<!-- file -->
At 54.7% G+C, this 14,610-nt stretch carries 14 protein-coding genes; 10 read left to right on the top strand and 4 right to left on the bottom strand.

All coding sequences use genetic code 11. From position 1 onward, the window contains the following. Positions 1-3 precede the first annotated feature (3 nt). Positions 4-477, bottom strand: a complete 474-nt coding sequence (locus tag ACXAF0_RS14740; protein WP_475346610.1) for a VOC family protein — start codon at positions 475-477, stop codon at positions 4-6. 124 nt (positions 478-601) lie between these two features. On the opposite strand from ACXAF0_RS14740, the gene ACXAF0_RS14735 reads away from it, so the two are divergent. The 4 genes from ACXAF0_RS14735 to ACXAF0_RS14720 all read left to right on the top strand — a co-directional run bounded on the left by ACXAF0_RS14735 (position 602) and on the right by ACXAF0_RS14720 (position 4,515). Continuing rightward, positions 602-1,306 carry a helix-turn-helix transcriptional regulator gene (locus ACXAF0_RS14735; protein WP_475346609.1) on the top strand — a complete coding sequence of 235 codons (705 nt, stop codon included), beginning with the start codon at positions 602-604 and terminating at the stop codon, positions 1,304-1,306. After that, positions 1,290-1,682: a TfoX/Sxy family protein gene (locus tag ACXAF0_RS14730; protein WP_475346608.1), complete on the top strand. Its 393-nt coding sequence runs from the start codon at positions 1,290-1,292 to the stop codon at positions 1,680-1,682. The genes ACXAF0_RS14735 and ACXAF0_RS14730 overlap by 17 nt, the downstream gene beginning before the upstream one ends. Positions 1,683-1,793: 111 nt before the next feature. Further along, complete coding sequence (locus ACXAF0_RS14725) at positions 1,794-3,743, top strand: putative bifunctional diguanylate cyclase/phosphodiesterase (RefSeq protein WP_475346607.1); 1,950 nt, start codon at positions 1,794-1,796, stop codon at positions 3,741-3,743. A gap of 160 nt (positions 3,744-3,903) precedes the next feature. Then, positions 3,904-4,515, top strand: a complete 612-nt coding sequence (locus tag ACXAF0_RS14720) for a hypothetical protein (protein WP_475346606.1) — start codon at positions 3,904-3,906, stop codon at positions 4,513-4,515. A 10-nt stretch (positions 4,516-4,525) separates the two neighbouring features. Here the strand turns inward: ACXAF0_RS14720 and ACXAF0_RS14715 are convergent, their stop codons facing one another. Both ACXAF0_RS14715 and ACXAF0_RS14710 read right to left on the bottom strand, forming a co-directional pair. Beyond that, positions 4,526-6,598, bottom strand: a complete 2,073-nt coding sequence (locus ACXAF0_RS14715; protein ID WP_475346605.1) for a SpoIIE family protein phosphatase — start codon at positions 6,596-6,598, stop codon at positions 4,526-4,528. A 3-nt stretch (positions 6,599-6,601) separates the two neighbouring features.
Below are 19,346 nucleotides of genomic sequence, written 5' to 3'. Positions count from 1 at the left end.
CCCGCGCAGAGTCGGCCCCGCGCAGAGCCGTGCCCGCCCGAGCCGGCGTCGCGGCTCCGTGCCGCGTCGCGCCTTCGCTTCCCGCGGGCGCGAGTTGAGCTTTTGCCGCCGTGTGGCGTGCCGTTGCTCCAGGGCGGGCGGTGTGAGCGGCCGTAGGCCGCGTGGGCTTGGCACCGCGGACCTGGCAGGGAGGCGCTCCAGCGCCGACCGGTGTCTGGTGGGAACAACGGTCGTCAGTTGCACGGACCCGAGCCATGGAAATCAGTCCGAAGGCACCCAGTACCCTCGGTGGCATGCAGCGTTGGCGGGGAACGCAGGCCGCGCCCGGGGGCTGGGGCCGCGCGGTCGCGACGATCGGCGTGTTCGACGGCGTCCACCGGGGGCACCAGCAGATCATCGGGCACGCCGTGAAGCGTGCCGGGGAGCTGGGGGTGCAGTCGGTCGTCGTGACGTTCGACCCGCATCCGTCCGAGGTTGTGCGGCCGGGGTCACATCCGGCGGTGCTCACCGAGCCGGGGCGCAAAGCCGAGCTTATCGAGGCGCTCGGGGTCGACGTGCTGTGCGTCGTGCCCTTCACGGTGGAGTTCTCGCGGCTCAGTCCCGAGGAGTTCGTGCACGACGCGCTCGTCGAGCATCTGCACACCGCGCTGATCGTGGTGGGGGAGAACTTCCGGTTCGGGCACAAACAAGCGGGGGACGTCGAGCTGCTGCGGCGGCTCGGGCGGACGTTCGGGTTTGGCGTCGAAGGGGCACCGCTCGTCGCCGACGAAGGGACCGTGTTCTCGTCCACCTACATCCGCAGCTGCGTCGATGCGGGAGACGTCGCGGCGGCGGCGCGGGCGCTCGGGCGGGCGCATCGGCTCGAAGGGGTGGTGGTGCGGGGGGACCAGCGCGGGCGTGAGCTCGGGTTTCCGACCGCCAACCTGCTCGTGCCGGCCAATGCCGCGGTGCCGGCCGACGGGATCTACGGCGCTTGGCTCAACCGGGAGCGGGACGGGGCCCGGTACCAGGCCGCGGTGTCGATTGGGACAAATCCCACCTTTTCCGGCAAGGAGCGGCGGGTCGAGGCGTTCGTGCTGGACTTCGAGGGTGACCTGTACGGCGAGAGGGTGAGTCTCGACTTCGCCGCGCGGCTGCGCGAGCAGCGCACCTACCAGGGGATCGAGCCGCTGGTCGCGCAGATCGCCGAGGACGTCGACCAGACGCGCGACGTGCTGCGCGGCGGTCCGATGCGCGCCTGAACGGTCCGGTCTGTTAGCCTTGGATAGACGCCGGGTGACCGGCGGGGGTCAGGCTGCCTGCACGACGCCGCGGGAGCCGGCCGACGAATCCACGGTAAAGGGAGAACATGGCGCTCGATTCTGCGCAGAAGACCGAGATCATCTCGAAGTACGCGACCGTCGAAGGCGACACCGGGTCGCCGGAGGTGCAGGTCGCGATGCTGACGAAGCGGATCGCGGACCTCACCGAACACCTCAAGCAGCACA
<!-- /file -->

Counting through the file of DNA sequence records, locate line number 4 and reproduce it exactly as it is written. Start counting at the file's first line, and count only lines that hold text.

CCCGCGCAGAGTCGGCCCCGCGCAGAGCCGTGCCCGCCCGAGCCGGCGTCGCGGCTCCGTGCCGCGTCGCGCCTTCGCTTCCCGCGGGCGCGAGTTGAGCTTTTGCCGCCGTGTGGCGTGCCGTTGCTCCAGGGCGGGCGGTGTGAGCGGCCGTAGGCCGCGTGGGCTTGGCACCGCGGACCTGGCAGGGAGGCGCTCCAGCGCCGACCGGTGTCTGGTGGGAACAACGGTCGTCAGTTGCACGGACCCGAGCCATGGAAATCAGTCCGAAGGCACCCAGTACCCTCGGTGGCATGCAGCGTTGGCGGGGAACGCAGGCCGCGCCCGGGGGCTGGGGCCGCGCGGTCGCGACGATCGGCGTGTTCGACGGCGTCCACCGGGGGCACCAGCAGATCATCGGGCACGCCGTGAAGCGTGCCGGGGAGCTGGGGGTGCAGTCGGTCGTCGTGACGTTCGACCCGCATCCGTCCGAGGTTGTGCGGCCGGGGTCACATCCGGCGGTGCTCACCGAGCCGGGGCGCAAAGCCGAGCTTATCGAGGCGCTCGGGGTCGACGTGCTGTGCGTCGTGCCCTTCACGGTGGAGTTCTCGCGGCTCAGTCCCGAGGAGTTCGTGCACGACGCGCTCGTCGAGCATCTGCACACCGCGCTGATCGTGGTGGGGGAGAACTTCCGGTTCGGGCACAAACAAGCGGGGGACGTCGAGCTGCTGCGGCGGCTCGGGCGGACGTTCGGGTTTGGCGTCGAAGGGGCACCGCTCGTCGCCGACGAAGGGACCGTGTTCTCGTCCACCTACATCCGCAGCTGCGTCGATGCGGGAGACGTCGCGGCGGCGGCGCGGGCGCTCGGGCGGGCGCATCGGCTCGAAGGGGTGGTGGTGCGGGGGGACCAGCGCGGGCGTGAGCTCGGGTTTCCGACCGCCAACCTGCTCGTGCCGGCCAATGCCGCGGTGCCGGCCGACGGGATCTACGGCGCTTGGCTCAACCGGGAGCGGGACGGGGCCCGGTACCAGGCCGCGGTGTCGATTGGGACAAATCCCACCTTTTCCGGCAAGGAGCGGCGGGTCGAGGCGTTCGTGCTGGACTTCGAGGGTGACCTGTACGGCGAGAGGGTGAGTCTCGACTTCGCCGCGCGGCTGCGCGAGCAGCGCACCTACCAGGGGATCGAGCCGCTGGTCGCGCAGATCGCCGAGGACGTCGACCAGACGCGCGACGTGCTGCGCGGCGGTCCGATGCGCGCCTGAACGGTCCGGTCTGTTAGCCTTGGATAGACGCCGGGTGACCGGCGGGGGTCAGGCTGCCTGCACGACGCCGCGGGAGCCGGCCGACGAATCCACGGTAAAGGGAGAACATGGCGCTCGATTCTGCGCAGAAGACCGAGATCATCTCGAAGTACGCGACCGTCGAAGGCGACACCGGGTCGCCGGAGGTGCAGGTCGCGATGCTGACGAAGCGGATCGCGGACCTCACCGAACACCTCAAGCAGCACA